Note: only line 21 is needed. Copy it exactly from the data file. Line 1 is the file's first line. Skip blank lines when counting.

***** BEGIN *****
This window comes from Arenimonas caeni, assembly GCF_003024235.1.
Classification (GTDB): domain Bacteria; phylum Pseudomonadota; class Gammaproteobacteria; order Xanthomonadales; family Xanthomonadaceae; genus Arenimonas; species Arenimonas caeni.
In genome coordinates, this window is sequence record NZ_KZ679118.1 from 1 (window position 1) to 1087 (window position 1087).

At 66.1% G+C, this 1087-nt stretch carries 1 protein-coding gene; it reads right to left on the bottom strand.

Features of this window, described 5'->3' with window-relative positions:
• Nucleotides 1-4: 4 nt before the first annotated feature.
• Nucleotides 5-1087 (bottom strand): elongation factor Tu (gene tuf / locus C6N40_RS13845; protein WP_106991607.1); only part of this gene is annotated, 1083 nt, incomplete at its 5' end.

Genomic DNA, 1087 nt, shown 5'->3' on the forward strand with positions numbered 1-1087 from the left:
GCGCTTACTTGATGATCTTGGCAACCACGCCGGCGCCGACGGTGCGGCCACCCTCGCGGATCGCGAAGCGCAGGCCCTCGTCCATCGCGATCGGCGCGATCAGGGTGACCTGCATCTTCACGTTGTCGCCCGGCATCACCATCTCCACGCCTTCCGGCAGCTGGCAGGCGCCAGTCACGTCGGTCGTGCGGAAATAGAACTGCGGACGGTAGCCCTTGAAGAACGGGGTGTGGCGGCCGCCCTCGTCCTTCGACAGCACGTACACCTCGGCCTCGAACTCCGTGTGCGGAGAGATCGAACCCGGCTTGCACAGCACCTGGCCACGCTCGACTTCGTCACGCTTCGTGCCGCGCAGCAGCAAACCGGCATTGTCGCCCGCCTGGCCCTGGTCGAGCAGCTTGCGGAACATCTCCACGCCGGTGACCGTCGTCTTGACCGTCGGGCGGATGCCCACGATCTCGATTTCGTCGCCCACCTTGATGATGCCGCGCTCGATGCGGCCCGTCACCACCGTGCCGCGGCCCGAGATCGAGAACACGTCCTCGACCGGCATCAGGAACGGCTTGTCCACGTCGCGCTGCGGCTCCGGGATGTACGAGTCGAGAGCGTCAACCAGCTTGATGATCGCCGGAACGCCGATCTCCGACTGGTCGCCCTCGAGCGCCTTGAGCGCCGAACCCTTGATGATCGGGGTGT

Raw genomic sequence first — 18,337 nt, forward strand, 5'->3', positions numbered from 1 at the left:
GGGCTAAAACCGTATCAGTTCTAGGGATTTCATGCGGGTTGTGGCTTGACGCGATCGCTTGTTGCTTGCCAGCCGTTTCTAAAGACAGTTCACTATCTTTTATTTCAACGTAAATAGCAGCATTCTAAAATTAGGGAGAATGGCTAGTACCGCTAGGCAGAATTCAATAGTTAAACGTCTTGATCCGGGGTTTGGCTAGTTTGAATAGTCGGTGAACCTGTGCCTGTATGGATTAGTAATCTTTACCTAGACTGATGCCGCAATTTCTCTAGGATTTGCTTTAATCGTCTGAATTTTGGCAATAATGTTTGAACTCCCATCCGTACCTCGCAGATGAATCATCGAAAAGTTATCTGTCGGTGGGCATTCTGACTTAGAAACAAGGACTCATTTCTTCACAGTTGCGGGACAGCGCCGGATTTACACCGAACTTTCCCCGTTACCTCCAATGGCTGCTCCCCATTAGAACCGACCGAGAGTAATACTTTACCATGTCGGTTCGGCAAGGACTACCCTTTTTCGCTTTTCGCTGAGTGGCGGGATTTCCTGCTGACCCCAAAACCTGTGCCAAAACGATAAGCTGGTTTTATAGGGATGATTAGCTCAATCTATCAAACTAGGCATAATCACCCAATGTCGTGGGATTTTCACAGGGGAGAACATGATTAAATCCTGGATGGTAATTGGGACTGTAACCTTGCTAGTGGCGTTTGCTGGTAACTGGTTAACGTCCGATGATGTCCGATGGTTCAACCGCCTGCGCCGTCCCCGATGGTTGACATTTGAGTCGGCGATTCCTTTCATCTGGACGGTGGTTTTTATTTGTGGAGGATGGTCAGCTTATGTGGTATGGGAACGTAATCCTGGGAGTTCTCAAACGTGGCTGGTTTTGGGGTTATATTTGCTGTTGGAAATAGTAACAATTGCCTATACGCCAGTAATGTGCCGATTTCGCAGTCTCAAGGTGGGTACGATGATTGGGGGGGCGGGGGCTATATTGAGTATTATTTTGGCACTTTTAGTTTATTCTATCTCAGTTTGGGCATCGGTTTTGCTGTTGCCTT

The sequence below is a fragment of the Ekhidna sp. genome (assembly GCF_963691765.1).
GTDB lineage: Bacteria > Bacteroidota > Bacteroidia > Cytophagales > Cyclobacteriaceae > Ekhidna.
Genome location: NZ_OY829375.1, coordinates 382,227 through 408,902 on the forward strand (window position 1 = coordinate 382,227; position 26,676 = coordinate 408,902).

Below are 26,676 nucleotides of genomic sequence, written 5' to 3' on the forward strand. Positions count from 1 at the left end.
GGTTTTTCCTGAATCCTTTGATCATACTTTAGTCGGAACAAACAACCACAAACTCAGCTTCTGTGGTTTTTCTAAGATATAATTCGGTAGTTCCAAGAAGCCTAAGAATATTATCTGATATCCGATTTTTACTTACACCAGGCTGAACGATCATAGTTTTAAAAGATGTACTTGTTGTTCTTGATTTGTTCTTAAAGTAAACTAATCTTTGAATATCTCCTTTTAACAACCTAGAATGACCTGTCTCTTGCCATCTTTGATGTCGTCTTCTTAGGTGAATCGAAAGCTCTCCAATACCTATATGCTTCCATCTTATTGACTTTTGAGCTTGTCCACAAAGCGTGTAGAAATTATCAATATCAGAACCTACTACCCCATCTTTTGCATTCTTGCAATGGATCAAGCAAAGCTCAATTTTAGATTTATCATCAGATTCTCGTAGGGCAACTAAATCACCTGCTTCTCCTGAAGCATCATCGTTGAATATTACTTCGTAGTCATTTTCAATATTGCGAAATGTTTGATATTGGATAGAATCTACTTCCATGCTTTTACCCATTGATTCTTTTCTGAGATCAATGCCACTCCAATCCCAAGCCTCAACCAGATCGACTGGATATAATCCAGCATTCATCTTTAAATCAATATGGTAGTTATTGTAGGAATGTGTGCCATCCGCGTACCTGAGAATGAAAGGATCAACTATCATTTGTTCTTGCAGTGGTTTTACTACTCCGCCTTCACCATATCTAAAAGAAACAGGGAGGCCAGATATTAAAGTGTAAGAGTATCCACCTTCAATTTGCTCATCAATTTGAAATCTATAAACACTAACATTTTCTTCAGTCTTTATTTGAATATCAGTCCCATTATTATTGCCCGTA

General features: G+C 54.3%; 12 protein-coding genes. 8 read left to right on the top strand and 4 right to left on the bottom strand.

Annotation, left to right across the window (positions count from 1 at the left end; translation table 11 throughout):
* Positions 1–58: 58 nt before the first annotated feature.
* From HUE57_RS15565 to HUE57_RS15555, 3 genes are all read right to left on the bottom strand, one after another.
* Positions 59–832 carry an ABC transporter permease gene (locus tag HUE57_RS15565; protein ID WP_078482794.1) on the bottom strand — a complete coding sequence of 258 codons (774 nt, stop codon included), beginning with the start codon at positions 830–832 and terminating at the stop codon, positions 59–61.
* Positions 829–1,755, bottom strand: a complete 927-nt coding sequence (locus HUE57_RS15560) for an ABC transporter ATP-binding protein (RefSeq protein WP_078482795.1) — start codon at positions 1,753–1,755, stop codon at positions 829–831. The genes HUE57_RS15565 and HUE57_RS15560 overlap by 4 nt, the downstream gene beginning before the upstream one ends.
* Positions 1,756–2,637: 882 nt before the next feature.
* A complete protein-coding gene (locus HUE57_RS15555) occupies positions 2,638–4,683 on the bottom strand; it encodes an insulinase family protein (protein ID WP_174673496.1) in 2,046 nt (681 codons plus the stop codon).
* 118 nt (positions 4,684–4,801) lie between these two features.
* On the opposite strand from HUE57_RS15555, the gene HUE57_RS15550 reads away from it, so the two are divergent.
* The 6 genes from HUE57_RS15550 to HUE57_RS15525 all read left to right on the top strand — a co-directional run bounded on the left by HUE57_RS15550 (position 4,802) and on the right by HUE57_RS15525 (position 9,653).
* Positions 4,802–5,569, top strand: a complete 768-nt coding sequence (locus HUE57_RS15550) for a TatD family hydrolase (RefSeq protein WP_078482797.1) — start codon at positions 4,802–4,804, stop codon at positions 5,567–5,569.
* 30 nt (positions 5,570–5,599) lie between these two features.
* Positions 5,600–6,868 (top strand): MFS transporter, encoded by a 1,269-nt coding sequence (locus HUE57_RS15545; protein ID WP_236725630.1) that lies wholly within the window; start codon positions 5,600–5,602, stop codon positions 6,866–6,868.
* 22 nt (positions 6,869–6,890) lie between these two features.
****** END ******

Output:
* Positions 59–832 carry an ABC transporter permease gene (locus tag HUE57_RS15565; protein ID WP_078482794.1) on the bottom strand — a complete coding sequence of 258 codons (774 nt, stop codon included), beginning with the start codon at positions 830–832 and terminating at the stop codon, positions 59–61.